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The IMCORE project ran from 2008 to 2011 and was funded under the EU Interreg IVB programme.

VIDEO: Find out why the IMCORE partners developed this website and how it can be useful for practitioners

Access or download overviews, tools, techniques and examples of visualisation tools, educational tools, legal and policy tools, future scenario techniques, etc

Practical tips for following the IMCORE approach to planning to adapt to coastal climate change 

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What we did

The IMCORE project in the Gulf of Morbihan consisted of the following phases:

• Identifying local climate change issues. This mainly took the form of two workshops for local actors and a survey carried out in the Gulf of Morbihan on the local inhabitants' perceptions about climate change (1,062 people questioned).

• Detailing the state of scientific knowledge in the Gulf of Morbihan in order to identify climate change issues. This was done in collaboration with scientists working on these problems and thus enabled them to assess climate change outcomes in the Gulf of Morbihan area.

• Interviewing the key people who were unable to attend the workshops (10 people questioned).

• Analysing how spatial planning tools are used for climate change integration (on a legislative basis: click here to see legal report made by Betty Queffelec)

• Developing scenarios based on the identified issues by using visualisation tools. The scenarios themselves were developed in collaboration with local councillors, technicians, professional representatives and associations over the course of two workshops. Once the scenarios had been finalized, they were immediately put before local actors through the medium of nine focus groups and individual interviews. Around 70 people participated in the process.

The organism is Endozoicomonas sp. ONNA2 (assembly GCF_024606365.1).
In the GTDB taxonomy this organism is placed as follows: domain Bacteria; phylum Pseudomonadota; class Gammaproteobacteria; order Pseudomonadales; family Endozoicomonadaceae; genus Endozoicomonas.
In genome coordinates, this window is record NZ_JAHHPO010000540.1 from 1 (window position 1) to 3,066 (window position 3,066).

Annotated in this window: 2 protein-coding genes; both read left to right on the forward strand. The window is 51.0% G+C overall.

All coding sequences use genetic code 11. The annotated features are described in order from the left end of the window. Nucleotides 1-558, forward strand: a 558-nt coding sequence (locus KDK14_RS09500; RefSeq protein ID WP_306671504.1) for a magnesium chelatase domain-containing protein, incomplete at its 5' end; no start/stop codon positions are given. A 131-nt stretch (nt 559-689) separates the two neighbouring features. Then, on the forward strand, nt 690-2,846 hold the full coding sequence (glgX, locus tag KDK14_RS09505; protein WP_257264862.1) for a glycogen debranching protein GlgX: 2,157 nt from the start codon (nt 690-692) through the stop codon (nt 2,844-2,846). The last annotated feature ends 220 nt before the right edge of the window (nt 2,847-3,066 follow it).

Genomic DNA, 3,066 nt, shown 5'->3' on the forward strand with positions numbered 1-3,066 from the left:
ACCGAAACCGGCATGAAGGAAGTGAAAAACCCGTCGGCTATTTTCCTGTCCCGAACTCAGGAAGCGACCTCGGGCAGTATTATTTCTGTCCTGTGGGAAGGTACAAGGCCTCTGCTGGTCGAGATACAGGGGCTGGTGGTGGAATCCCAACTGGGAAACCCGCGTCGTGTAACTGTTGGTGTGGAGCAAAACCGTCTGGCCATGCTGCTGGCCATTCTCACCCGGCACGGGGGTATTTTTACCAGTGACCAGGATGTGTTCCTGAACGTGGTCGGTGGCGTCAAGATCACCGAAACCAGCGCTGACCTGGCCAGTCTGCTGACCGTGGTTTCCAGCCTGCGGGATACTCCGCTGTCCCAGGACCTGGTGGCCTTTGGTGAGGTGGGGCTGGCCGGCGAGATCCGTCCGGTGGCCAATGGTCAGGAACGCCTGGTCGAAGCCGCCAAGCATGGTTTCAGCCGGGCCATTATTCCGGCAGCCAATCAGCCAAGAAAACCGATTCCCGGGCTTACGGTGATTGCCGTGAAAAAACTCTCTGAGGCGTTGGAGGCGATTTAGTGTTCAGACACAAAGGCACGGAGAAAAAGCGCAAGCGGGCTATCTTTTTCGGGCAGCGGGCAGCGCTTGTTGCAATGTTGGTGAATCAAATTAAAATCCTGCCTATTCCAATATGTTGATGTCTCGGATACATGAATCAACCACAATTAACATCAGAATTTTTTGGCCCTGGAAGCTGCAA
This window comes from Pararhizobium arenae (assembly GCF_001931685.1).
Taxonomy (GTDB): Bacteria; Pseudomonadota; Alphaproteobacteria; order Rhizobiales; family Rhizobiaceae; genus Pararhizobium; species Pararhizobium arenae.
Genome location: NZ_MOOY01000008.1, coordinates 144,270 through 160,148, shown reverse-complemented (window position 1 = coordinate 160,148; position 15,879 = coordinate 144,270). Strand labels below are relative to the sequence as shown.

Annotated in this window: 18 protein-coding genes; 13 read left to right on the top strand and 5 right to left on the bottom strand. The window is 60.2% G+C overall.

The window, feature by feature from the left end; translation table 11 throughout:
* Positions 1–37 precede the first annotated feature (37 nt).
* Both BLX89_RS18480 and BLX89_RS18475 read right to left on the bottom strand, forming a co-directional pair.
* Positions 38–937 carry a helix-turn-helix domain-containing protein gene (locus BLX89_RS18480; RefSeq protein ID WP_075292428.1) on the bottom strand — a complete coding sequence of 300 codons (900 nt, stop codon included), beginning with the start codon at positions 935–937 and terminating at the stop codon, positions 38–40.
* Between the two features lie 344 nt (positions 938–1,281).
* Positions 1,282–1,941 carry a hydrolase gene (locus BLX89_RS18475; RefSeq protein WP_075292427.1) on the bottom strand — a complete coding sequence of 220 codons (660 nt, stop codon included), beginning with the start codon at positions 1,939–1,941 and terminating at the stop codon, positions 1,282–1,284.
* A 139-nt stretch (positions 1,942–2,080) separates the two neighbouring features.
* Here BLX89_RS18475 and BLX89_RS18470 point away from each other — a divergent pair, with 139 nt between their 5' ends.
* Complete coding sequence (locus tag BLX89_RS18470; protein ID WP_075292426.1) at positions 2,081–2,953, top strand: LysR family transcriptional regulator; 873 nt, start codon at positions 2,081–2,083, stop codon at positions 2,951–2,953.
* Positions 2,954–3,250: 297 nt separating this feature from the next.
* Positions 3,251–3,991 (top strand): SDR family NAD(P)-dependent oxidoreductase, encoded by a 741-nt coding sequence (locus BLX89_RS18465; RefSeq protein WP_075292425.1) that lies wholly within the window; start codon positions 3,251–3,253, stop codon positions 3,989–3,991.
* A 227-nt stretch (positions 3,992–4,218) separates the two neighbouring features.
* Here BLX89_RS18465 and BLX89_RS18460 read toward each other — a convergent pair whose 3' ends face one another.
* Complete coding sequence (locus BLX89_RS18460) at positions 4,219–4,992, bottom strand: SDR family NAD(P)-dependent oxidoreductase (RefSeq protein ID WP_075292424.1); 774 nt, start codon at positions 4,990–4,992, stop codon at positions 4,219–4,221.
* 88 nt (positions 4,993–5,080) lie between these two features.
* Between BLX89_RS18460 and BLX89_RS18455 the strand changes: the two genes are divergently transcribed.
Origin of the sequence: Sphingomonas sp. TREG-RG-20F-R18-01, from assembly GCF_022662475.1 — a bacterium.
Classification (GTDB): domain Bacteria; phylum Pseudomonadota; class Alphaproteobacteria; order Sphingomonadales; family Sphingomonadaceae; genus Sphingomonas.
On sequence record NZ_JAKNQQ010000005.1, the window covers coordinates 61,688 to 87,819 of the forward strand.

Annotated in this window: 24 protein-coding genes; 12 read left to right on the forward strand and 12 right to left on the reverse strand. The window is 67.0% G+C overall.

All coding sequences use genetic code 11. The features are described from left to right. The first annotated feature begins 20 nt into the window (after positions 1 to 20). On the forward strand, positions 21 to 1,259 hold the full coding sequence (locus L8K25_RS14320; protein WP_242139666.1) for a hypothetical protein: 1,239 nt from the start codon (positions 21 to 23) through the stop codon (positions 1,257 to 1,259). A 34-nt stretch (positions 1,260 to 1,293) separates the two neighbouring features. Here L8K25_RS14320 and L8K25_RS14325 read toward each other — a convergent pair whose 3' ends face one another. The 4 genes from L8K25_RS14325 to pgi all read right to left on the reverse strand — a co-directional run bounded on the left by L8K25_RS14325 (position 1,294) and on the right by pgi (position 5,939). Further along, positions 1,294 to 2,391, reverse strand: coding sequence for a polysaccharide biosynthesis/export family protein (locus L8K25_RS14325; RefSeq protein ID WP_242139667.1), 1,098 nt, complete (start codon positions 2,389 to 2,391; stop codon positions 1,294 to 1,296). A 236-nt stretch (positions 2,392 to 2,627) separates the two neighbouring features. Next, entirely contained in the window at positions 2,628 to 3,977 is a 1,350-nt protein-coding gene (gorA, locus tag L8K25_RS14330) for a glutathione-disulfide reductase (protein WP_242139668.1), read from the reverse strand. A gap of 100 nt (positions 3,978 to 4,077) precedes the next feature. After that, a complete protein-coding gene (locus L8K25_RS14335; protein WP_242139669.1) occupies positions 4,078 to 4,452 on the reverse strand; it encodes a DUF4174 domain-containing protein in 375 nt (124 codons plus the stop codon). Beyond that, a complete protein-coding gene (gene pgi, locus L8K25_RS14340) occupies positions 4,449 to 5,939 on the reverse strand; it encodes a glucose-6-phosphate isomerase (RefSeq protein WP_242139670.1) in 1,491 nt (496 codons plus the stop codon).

• Using visualisation tools to create 3D models. For the duration of the project, SHOM (the French state naval hydrographic and oceanographic service) made available its Litto3D model. This model enables the sea-level rise impacts on coastal zones to be displayed in 3D format.

• Strengthening adaptive capacities through a local adaptive strategy that encompasses all scenarios, their effects and the strategic choice outcomes for the local area.

• A public presentation of the findings took place on 5 February 2010. The project's final outcome will be presented in September 2011 at a conference in the Gulf of Morbihan.

Please click here for more details on the IMCORE process in France.

What we learned

• Climate change adaptation is not a central issue for the local area. The issue seems to be too far in the future when it comes to making today's local management decisions. As such, it is difficult to convince local stakeholders of the need to tackle the issue in-depth.